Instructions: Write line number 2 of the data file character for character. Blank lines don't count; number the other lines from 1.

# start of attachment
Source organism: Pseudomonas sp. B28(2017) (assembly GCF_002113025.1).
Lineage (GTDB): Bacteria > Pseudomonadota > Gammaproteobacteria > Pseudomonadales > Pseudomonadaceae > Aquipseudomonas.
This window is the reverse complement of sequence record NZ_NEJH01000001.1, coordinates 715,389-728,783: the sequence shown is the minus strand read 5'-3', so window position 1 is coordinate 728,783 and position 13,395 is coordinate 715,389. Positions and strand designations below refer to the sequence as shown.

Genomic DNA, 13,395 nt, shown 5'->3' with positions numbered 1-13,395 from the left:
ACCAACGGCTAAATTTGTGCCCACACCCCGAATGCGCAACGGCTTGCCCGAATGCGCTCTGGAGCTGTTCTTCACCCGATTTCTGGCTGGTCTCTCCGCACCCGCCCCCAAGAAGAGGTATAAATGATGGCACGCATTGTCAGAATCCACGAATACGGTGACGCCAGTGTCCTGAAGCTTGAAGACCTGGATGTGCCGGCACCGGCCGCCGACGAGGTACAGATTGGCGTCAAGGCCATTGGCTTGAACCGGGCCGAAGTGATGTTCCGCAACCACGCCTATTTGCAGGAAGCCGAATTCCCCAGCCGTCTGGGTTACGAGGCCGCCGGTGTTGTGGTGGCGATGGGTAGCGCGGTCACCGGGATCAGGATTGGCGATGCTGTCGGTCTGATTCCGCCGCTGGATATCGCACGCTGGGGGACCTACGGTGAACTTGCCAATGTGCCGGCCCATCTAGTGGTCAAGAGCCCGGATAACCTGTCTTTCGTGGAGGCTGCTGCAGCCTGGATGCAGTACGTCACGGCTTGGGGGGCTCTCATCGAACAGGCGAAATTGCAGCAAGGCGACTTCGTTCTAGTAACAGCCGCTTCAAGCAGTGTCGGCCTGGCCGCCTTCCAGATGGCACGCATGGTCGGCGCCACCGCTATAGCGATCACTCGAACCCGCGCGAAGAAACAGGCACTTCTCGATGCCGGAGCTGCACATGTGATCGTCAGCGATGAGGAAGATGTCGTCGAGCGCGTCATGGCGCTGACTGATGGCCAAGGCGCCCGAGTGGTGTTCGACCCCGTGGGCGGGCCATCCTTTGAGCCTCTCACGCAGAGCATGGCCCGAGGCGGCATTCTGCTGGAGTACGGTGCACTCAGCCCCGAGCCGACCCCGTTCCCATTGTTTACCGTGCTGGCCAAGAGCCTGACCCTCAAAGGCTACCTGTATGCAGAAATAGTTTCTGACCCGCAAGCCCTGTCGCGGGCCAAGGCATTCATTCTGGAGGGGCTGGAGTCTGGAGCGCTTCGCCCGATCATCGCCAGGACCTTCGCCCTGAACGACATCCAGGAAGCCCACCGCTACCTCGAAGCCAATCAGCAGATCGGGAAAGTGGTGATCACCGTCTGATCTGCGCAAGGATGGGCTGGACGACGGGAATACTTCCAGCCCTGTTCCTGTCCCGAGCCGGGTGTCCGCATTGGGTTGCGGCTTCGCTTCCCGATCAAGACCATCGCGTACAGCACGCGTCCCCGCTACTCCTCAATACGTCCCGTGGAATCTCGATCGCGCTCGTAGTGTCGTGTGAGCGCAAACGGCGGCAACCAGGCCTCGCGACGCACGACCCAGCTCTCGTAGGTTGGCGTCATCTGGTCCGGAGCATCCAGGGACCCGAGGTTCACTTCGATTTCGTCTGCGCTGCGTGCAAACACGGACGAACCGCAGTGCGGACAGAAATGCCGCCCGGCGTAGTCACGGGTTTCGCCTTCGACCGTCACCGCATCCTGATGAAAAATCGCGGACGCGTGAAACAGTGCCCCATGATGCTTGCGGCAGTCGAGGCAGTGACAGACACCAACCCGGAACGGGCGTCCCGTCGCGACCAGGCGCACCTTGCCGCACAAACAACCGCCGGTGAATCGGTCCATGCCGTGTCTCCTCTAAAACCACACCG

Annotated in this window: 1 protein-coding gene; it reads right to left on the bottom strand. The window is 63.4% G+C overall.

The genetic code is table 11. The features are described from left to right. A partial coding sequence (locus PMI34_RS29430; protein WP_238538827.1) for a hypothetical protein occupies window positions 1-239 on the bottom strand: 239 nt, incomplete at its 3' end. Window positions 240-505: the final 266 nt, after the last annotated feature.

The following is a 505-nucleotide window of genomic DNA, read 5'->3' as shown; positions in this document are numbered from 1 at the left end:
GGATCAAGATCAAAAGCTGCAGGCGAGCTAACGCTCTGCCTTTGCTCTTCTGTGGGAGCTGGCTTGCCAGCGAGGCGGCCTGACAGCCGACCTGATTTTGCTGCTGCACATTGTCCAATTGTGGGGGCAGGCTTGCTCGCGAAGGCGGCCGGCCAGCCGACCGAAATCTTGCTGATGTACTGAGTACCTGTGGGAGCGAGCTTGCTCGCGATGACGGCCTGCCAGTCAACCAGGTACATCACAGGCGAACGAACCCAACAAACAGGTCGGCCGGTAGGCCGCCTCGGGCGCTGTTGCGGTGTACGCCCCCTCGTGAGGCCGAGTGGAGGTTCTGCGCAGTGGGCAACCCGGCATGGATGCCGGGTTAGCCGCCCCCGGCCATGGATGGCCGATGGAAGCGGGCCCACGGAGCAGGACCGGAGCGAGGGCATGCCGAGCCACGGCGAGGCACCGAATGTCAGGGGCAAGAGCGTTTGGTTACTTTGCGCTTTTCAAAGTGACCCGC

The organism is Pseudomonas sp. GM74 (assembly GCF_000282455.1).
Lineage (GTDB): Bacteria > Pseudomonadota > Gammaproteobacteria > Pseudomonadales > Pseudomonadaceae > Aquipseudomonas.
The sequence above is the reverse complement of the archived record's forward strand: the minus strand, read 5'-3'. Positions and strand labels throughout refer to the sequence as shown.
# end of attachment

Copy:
Lineage (GTDB): Bacteria > Pseudomonadota > Gammaproteobacteria > Pseudomonadales > Pseudomonadaceae > Aquipseudomonas.